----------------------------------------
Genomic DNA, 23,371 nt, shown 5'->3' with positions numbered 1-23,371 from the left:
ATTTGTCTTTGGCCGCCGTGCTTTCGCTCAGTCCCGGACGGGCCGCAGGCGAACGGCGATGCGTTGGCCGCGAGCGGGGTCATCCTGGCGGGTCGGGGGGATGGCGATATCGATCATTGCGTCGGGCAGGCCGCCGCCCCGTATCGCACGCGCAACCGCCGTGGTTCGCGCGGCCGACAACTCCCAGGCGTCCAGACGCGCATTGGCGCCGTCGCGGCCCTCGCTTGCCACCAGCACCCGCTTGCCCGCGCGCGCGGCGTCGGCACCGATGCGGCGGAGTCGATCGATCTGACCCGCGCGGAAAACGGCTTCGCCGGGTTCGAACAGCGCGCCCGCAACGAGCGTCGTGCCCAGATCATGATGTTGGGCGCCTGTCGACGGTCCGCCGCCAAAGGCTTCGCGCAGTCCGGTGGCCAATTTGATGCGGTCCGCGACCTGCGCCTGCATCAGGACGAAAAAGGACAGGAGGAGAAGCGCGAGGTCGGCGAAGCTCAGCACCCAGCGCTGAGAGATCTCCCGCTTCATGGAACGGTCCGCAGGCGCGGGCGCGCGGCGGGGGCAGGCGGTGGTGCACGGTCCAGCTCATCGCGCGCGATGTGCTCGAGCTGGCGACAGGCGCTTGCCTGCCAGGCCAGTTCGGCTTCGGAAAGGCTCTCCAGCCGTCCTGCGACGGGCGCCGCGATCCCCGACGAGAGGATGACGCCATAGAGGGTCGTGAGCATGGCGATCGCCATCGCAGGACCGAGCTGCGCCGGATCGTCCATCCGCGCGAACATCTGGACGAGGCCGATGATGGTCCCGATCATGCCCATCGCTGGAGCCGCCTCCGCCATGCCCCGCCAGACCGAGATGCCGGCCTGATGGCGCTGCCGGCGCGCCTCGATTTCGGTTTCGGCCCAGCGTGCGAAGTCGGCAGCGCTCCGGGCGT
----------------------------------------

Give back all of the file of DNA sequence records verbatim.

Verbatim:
Genomic DNA, 23,371 nt, shown 5'->3' with positions numbered 1-23,371 from the left:
ATTTGTCTTTGGCCGCCGTGCTTTCGCTCAGTCCCGGACGGGCCGCAGGCGAACGGCGATGCGTTGGCCGCGAGCGGGGTCATCCTGGCGGGTCGGGGGGATGGCGATATCGATCATTGCGTCGGGCAGGCCGCCGCCCCGTATCGCACGCGCAACCGCCGTGGTTCGCGCGGCCGACAACTCCCAGGCGTCCAGACGCGCATTGGCGCCGTCGCGGCCCTCGCTTGCCACCAGCACCCGCTTGCCCGCGCGCGCGGCGTCGGCACCGATGCGGCGGAGTCGATCGATCTGACCCGCGCGGAAAACGGCTTCGCCGGGTTCGAACAGCGCGCCCGCAACGAGCGTCGTGCCCAGATCATGATGTTGGGCGCCTGTCGACGGTCCGCCGCCAAAGGCTTCGCGCAGTCCGGTGGCCAATTTGATGCGGTCCGCGACCTGCGCCTGCATCAGGACGAAAAAGGACAGGAGGAGAAGCGCGAGGTCGGCGAAGCTCAGCACCCAGCGCTGAGAGATCTCCCGCTTCATGGAACGGTCCGCAGGCGCGGGCGCGCGGCGGGGGCAGGCGGTGGTGCACGGTCCAGCTCATCGCGCGCGATGTGCTCGAGCTGGCGACAGGCGCTTGCCTGCCAGGCCAGTTCGGCTTCGGAAAGGCTCTCCAGCCGTCCTGCGACGGGCGCCGCGATCCCCGACGAGAGGATGACGCCATAGAGGGTCGTGAGCATGGCGATCGCCATCGCAGGACCGAGCTGCGCCGGATCGTCCATCCGCGCGAACATCTGGACGAGGCCGATGATGGTCCCGATCATGCCCATCGCTGGAGCCGCCTCCGCCATGCCCCGCCAGACCGAGATGCCGGCCTGATGGCGCTGCCGGCGCGCCTCGATTTCGGTTTCGGCCCAGCGTGCGAAGTCGGCAGCGCTCCGGGCGT